Constructive evaluation won't happen, though, no matter how willing I am to receive it, unless I'm asking the right people the right questions at the right time.
By right people, I mean people with great discernment whom I have learned to trust. It will only distract, confuse, or harm me to get input from everyone. Instead, I want to go to wise counselors.
By right questions, I mean that I want to find out how I'm communicating at a variety of levels:
- Each illustration—did it communicate what I intended?
- Each message—did it serve its function in the series?
- A year's worth of messages—are they covering the topics and passages this congregation wants and needs to hear?
- My preaching as a whole—is it helping to accomplish the goal of my ministry?
Finally, by right time, I mean I want to receive evaluation when it's most effective. Obviously, that's when I can do the most about it. Finding out after I deliver a message that it was slightly off track is somewhat useful. But how much more productive it is to find out before I put twenty hours into something that wasn't well aimed! So increasingly, I ask "evaluation" questions during the planning stages before I preach. Each weekend, for example, I preach the same message three times—once on Saturday night and twice on Sunday morning. I try to get evaluation immediately following the Saturday night service, so I can make adjustments before I preach the same message two more times. As a result, some Sunday mornings have found me in my office at 5:30. But getting evaluation early keeps me from making one mistake multiple times.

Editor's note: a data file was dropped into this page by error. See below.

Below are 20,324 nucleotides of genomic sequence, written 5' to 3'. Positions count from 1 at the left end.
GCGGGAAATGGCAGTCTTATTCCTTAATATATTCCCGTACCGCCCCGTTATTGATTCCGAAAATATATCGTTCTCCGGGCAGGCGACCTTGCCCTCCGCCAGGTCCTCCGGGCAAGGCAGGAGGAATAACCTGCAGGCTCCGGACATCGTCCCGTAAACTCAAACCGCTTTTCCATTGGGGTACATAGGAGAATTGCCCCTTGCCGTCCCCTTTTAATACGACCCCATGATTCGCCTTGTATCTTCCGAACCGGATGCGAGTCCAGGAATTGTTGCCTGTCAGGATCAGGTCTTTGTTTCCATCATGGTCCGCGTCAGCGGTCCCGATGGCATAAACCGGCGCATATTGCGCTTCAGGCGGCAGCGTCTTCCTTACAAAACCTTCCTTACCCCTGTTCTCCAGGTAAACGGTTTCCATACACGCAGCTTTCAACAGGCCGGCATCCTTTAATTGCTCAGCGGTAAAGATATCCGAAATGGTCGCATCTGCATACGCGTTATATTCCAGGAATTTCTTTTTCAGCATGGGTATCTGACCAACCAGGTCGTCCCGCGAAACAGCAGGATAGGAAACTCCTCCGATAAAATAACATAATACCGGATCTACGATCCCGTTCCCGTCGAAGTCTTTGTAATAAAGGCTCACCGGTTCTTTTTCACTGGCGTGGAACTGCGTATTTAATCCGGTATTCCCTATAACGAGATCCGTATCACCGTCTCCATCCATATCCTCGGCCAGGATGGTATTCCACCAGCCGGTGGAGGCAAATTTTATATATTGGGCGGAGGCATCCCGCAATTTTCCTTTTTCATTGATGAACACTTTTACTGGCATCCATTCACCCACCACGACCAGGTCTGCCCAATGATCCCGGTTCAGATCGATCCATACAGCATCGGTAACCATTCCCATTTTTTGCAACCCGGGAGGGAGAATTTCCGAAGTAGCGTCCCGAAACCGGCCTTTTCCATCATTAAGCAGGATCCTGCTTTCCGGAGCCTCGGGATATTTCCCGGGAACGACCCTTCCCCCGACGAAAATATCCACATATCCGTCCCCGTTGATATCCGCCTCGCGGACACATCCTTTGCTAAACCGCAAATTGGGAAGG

Asking someone to evaluate your preaching is a delicate operation, and the people, questions, and timing are going to vary with each pastor and church. But let me share how I have tried to gain the information that would make my preaching better.
Evaluating One Sermon
The elders at Willow Creek would always respond truthfully when I asked them about the accuracy or relevancy of my preaching. But unless I asked, they wouldn't say anything. So over the course of time, we have formalized the process. Now the elders evaluate every message that I preach, and they give me a written response to it within minutes after I complete the message. One elder—our most discerning when it comes to preaching evaluation—collects responses from the other elders, summarizes them, and writes them on the front of a bulletin and gives it to me before I leave.